Are France and Italy taking the right measures?

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December 10th, 2014

In the end, no country in the euro area has been fined by the European Commission after its detailed analysis
of their state budgets but the Commission has warned seven countries of their possible deviation from their deficit targets. The situation is particularly delicate for France and Italy as they will have to go through a second review in March and face potential sanctions should specific actions not be taken, with precise schedules, to speed up deficit adjustment and implement structural reforms. Both countries have justified their slow progress by the huge effort they will have to make after the deterioration in the expected macroeconomic scenario and the structural reforms announced. But how far is this actually the case?

In France, the measures to contain government spending included in its 2015 budget have been estimated at 21 billion euros and this effort is shared by all administrations; central government, local government and Social Security. In spite of these measures, public expenditure is still expected to rise by 0.2% in real terms although we should note that such a low figure is unusual in France: in 2012 the increase was 1.1% and in 2013 it was 1.3%. The government also expects GDP to grow by 1% next year which, should it happen, would help to reduce the share of public expenditure in GDP.

The government spending cuts in Italy's budget total 15 billion euros. The details regarding how the country will achieve such savings, however, have not been as fully specified as the French case, at least at present. More details have been released, however, regarding the considerable reduction planned for the tax burden, which will cost 18 billion euros. The main beneficiaries will be more modest households, which will pay 80 euros less per month in tax.

Consequently, the measures announced to cut government spending are not minor. Nevertheless, it is equally noticeable that, once all these measures are taken into account (including those of tax reductions), the resulting reduction in the deficit is very limited in both cases. The French government forecasts a deficit of 4.3% (4.4% in 2014) when the target initially agreed with Brussels was 3.0% while in Italy the deficit is expected to be 2.6% (3.3% in 2014) compared with a target of 2.2%. Albeit unwillingly, Brussels has accepted these deviations to a certain extent without imposing economic sanctions at present but, in exchange, an agreement has been reached to implement an ambitious agenda of structural reforms. Let us therefore examine this other aspect of the economic situation.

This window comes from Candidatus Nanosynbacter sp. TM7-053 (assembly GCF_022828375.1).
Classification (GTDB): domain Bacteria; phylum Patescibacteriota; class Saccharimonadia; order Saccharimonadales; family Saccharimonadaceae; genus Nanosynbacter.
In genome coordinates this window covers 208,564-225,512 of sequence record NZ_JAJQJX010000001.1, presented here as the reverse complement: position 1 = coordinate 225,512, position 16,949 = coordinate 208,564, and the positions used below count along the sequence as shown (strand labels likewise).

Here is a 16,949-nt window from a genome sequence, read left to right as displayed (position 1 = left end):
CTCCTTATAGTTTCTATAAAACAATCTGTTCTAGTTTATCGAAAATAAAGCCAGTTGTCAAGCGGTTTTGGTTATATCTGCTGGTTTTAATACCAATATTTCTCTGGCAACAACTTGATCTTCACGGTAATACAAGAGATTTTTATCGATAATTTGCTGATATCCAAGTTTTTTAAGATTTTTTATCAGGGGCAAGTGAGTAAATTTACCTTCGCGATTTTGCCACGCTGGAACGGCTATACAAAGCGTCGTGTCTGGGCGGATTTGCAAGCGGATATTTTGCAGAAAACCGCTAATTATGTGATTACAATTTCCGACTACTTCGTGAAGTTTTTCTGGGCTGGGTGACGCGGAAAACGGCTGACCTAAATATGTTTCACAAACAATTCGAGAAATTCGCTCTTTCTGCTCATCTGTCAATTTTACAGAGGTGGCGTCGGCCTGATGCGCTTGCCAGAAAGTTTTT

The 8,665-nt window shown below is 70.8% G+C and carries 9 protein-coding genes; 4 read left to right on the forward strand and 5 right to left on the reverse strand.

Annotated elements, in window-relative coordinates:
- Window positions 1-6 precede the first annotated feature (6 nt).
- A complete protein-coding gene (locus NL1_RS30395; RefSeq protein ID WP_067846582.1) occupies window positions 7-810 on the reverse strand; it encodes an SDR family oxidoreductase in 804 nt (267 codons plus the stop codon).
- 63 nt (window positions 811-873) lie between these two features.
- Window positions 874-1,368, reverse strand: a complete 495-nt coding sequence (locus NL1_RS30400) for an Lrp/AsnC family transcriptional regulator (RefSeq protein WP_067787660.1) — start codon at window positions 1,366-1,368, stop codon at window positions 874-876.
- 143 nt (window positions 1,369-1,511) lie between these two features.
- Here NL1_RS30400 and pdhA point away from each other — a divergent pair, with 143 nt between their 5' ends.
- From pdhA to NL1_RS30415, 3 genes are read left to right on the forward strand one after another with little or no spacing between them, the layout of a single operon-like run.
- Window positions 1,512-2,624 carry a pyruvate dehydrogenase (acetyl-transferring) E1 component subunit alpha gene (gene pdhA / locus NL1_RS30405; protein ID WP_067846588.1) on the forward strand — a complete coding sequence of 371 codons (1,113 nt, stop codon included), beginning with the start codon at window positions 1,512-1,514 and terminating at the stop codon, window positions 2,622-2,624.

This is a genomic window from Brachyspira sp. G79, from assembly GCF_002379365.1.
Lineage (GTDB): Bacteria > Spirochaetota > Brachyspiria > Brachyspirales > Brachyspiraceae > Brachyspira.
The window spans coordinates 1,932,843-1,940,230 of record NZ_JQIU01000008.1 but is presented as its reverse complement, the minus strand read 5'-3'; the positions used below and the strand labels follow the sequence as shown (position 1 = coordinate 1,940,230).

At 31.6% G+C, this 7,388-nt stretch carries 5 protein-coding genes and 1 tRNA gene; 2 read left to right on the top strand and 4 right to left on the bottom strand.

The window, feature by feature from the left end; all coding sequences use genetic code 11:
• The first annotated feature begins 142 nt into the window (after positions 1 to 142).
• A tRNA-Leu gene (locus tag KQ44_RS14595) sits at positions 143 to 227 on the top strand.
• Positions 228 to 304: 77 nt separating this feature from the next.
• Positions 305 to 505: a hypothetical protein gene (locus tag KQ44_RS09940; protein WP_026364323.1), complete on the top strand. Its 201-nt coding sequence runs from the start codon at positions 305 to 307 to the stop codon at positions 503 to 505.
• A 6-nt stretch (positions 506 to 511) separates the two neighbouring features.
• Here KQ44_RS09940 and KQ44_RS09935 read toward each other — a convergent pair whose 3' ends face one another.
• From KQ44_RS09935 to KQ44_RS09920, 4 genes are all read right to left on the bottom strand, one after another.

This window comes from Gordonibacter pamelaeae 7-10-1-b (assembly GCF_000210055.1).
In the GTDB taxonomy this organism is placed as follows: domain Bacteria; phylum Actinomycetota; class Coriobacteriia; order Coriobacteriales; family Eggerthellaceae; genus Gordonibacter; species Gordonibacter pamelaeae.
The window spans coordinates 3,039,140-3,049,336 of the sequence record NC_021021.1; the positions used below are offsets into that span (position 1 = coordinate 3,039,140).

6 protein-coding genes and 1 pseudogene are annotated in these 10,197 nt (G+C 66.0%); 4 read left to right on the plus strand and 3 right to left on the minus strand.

This year France approved its Responsibility and Solidarity Pact which reduces Social Security contributions and corporation tax, on top of the «crédit d'impôt pour la compétitivité et l'emploi» (tax deductions approved in 2013) to make firms more competitive. Moreover, additional measures were announced in October such as a cut in the tax levied on regulated sectors, less bureaucracy for start-ups and a reduction in the number of regions.

For its part Italy plans to simplify its tax system in 2015 (known as the «delega fiscale») as well as carrying out fiscal reforms. Matteo Renzi has also promised to approve the reform of the judicial system, in addition to ambitious labour reforms. The latter have already overcome their first obstacle with the Senate passing the draft bill last October.

The list of reforms seems ambitious in both countries. According to OECD estimates, in France the growth rate could increase by 0.3 pps a year over the next five years should the reforms announced be implemented in their entirety. In the case of Italy, the government estimates that all the reforms presented would increase growth
by 0.1 pps in 2015 and by 0.3 pps in 2016.

In short, it seems as if France and Italy are gradually changing the direction of their economic policy and starting to take measures to boost their economic growth. We should remember, however, that many of the reforms announced have yet to be approved and implemented. Moreover, both countries still have very high levels of debt. They will have to get a move on if they want to stop attracting so much attention.